Cyberattacks on cities and communities: Is this the new norm?
The current attack on the city of Atlanta in the USA has paralyzed much of the administration and city government. This is one of the most sustained and effective cyberattacks ever committed against a major American city. Atlanta is one of the largest metropolitan regions in the US with about six million citizens.
Among other things, system-relevant digital data was encrypted during the attack. For the time being, it is not certain whether this data can be restored by backups. Applications were also suspended by the crypto Trojan. As a result, residents of the region were unable to pay their water bills or fines. Legal proceedings for persons who are not in police custody have been adjourned until the computer systems are working properly again. The city government worked hard to keep the processes and services, and consequently the government apparatus, running.
Cybersecurity and its significance for cities and communities were also an issue at this year's RSA in San Francisco, one of the largest IT security shows. The question was whether this type of attack and its effects would be the new norm? How should cities prepare for such an attack?
Why cities and municipalities?
Cities and municipalities have found themselves in a situation where they are an ideal target for attacks due to considerable failures in cybersecurity. They have failed to invest in cybersecurity in line with the increasing threat and risk landscape in recent years. A ransomware attack in corresponding major regions is therefore a worthwhile target for cybercriminals, because the pressure to pay ransom money here is great due to the loss of the ability to act. The attack on computers in Atlanta is an illustrative example of the dangers faced by local governments around the world in the Internet age. They are considered more vulnerable than private companies, both in their technology and in their limited ability to tolerate system failures and downtime.
What is to be done?
Protection mechanisms for phishing and ransomware are well known. However, there is often a lack of financing and well thought-out implementation due to a lack of appropriate IT architectures. The use of cloud-based security services is helpful, but it requires a coherent and comprehensive strategy for configuration and implementation. Local governments in particular consist of a patchwork of network structures and many different people have extended access to them. Here, a coherent system must first be created at the base that offers cybercriminals fewer loopholes.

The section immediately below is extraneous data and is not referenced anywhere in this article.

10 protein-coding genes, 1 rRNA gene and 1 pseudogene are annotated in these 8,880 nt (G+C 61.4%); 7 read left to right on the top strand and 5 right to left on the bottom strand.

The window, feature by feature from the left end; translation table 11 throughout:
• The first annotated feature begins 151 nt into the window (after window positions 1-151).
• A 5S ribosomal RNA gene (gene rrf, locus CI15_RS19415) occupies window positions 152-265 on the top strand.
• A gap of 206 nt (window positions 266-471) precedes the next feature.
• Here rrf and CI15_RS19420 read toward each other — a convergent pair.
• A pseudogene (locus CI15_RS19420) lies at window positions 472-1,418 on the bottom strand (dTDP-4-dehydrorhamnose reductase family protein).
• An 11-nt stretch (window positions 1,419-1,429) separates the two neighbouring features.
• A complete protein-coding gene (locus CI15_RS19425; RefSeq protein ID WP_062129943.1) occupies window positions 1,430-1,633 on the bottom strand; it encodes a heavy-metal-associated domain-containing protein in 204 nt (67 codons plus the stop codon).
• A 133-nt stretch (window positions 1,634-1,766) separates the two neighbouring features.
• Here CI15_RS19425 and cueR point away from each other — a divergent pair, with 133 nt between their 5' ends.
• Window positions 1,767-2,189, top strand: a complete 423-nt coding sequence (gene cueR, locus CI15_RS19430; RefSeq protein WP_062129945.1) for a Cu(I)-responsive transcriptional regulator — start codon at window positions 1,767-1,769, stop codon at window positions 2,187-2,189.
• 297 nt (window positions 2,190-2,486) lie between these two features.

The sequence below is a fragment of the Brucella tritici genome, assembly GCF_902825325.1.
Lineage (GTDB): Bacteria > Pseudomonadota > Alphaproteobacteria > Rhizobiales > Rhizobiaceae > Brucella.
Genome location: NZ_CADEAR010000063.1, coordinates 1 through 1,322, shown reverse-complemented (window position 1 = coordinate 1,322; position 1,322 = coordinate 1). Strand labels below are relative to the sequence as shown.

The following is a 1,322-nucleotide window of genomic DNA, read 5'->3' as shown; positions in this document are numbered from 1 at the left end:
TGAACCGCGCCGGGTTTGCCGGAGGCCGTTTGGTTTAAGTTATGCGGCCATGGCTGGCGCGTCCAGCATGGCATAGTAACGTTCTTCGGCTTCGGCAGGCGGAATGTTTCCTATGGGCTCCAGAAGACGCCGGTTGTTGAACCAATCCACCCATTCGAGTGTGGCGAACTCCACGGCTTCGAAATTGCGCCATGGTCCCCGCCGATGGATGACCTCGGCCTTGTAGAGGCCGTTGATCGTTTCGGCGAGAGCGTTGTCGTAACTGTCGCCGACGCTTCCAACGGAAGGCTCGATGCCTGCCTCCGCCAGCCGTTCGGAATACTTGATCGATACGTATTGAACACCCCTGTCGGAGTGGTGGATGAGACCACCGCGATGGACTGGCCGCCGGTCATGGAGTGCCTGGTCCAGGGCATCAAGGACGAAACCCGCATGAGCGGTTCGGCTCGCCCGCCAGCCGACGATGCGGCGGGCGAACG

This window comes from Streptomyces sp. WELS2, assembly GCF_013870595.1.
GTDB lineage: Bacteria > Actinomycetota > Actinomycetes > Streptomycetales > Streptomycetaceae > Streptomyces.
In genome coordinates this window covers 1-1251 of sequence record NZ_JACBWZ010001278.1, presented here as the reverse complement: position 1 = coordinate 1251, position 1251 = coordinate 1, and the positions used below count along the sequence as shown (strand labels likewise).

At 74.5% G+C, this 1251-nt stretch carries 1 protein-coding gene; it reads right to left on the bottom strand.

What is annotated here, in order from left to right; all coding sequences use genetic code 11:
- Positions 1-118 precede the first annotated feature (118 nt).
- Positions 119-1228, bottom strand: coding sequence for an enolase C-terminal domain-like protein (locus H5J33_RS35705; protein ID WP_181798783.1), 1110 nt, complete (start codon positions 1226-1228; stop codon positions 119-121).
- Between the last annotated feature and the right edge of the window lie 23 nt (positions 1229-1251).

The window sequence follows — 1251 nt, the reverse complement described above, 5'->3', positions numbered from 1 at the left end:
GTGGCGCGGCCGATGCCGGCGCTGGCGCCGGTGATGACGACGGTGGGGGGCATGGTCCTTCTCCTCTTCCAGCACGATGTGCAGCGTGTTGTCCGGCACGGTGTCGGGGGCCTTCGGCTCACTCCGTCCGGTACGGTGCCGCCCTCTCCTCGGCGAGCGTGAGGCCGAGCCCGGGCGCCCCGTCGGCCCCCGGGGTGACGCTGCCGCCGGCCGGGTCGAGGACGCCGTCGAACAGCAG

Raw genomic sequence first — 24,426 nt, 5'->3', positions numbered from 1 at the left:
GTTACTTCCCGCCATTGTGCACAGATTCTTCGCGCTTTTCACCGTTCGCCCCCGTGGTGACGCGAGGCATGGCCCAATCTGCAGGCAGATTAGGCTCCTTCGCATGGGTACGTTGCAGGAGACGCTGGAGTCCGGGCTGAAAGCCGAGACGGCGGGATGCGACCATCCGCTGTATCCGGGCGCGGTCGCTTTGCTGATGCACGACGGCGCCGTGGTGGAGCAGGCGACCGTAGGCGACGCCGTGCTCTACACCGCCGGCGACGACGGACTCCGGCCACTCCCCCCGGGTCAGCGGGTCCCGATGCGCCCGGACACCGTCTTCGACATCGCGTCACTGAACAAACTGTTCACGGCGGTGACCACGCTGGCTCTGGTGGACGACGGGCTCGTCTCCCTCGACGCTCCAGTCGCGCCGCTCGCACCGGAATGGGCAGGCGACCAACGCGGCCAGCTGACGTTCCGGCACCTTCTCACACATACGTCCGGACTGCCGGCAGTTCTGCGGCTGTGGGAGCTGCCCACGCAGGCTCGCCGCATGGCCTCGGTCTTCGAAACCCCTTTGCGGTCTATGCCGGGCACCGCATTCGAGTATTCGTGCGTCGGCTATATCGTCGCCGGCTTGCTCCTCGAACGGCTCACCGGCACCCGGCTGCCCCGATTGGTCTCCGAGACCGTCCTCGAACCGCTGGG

What do recommendations look like?
Local governments often work with outdated systems, tight budgets and IT staff. "According to a 2016 U.S. survey, 38 percent of local governments rely on technology that is at least one generation outdated. Less than half had taken out cybersecurity insurance that can help cover the cost of responding to a major attack." It is therefore time to take action here.
In addition, an adjustment of the Windows monoculture should be considered. In 2017, WannaCry and NotPetya found that the loss of access to Windows computers means the loss of access to critical documents as well as to faulty systems and processes. Your organization has a functional problem if the systems on which 90% of your business processes depend cannot be reached. Of course, switching from Windows to another operating system is not an option. Rather, a certain diversity or mixed culture makes sense. These may include Mac and Linux servers, Mac-based laptops, Chromebooks, iOS tablets and Android tablets. Allocating these resources throughout the organization could be critical to maintaining operations in future attacks.
This use of mixed cultures can also be seen in the example of Browser in the Box. Surfing the Internet is one of the biggest loopholes for e.g. ransomware attacks. Browser in the Box makes Internet access secure by ensuring that the virtualized browser runs in a Linux environment, among other things. The surface to be attacked is thus considerably reduced. Find out more about Browser in the Box here.